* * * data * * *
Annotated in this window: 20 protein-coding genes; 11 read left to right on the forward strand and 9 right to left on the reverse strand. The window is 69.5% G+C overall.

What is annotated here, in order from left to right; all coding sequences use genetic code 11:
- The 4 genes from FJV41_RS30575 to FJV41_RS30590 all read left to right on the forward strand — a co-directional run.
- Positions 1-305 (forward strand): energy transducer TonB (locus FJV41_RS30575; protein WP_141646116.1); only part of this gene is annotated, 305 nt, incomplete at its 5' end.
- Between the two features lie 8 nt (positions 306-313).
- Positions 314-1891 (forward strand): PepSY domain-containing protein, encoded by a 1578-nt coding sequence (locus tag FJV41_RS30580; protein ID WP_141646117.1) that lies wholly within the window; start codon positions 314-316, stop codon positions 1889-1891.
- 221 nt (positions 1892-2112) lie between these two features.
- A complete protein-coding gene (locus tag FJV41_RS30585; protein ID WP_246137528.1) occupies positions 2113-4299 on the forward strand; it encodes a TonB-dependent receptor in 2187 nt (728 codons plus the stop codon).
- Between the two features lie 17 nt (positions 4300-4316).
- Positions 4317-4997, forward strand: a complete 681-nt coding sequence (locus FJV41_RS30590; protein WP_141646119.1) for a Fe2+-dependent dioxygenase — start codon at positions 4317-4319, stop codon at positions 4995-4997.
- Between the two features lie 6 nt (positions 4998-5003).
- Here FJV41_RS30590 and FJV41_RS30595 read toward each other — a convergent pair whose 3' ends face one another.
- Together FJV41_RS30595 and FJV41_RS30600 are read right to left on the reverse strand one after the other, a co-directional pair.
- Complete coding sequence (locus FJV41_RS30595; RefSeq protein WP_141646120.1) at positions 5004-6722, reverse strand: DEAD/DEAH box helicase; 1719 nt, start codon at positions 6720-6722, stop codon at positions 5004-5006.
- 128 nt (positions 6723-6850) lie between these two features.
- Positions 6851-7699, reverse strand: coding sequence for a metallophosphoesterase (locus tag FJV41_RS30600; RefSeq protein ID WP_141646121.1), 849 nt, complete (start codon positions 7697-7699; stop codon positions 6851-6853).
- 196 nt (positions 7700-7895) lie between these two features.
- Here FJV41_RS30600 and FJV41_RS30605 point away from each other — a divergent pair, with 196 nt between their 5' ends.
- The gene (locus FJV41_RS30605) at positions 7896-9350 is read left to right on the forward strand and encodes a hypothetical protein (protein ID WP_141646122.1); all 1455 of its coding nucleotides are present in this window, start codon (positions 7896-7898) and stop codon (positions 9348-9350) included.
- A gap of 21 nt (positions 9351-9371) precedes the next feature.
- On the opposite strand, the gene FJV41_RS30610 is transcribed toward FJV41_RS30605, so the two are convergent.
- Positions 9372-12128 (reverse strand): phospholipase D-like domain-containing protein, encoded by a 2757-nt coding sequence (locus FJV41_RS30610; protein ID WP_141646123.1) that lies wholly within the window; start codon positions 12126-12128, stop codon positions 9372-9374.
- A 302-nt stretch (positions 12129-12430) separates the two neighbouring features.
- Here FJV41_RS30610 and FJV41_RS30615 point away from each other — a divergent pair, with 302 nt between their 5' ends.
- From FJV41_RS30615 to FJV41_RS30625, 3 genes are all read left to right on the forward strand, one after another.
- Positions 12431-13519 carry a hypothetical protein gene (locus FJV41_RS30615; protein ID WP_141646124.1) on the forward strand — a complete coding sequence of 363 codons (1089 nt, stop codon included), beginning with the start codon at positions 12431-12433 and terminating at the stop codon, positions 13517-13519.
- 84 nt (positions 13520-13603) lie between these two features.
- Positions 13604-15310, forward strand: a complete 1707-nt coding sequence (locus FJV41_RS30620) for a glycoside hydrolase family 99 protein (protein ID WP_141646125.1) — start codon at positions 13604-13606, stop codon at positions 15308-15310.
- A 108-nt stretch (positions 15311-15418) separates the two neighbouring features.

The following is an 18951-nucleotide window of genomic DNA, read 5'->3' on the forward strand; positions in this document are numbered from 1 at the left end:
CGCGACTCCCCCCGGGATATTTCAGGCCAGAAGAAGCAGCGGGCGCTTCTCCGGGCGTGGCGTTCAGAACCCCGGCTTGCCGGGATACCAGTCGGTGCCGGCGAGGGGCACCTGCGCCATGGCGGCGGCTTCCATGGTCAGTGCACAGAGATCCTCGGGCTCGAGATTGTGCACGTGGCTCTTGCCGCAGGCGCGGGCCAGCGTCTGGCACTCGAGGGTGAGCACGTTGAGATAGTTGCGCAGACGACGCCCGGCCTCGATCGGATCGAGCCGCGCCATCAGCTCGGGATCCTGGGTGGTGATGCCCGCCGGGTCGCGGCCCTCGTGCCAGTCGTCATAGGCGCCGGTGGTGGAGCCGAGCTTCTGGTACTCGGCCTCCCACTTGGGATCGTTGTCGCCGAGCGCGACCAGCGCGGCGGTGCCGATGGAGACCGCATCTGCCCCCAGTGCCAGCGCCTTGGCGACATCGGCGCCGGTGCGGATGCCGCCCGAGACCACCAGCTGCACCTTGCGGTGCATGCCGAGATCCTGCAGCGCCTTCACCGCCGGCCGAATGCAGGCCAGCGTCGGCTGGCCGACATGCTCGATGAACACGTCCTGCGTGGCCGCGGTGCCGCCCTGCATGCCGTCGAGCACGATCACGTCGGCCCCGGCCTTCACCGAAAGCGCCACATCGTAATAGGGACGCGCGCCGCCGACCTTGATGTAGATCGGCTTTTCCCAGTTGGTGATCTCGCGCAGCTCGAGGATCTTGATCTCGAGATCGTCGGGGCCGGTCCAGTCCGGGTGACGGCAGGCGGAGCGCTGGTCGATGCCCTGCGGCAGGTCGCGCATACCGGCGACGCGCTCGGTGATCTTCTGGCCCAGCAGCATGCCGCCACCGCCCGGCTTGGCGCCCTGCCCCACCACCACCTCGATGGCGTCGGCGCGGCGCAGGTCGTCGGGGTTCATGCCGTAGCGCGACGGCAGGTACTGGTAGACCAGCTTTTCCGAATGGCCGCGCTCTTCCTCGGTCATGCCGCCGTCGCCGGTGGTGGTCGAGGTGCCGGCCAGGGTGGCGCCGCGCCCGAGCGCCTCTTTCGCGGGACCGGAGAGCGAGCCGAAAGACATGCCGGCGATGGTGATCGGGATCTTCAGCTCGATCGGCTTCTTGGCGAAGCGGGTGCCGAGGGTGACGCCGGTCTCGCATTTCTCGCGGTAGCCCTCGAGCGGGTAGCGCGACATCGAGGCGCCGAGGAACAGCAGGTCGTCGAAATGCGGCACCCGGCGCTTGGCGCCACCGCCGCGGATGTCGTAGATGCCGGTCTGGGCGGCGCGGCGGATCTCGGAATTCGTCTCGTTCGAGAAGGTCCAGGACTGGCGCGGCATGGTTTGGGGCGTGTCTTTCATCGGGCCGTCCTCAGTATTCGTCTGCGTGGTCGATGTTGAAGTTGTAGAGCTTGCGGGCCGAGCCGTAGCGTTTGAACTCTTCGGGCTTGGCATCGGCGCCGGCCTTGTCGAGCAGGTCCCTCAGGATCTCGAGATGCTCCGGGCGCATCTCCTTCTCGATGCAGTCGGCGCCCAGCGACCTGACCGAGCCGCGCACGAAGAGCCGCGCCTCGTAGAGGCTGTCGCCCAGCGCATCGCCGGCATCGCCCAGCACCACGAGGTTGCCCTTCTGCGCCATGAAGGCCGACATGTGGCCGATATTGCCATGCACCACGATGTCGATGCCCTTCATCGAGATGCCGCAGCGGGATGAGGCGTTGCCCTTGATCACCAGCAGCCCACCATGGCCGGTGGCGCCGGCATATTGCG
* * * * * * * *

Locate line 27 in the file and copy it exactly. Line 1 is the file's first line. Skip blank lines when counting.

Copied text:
- 84 nt (positions 13520-13603) lie between these two features.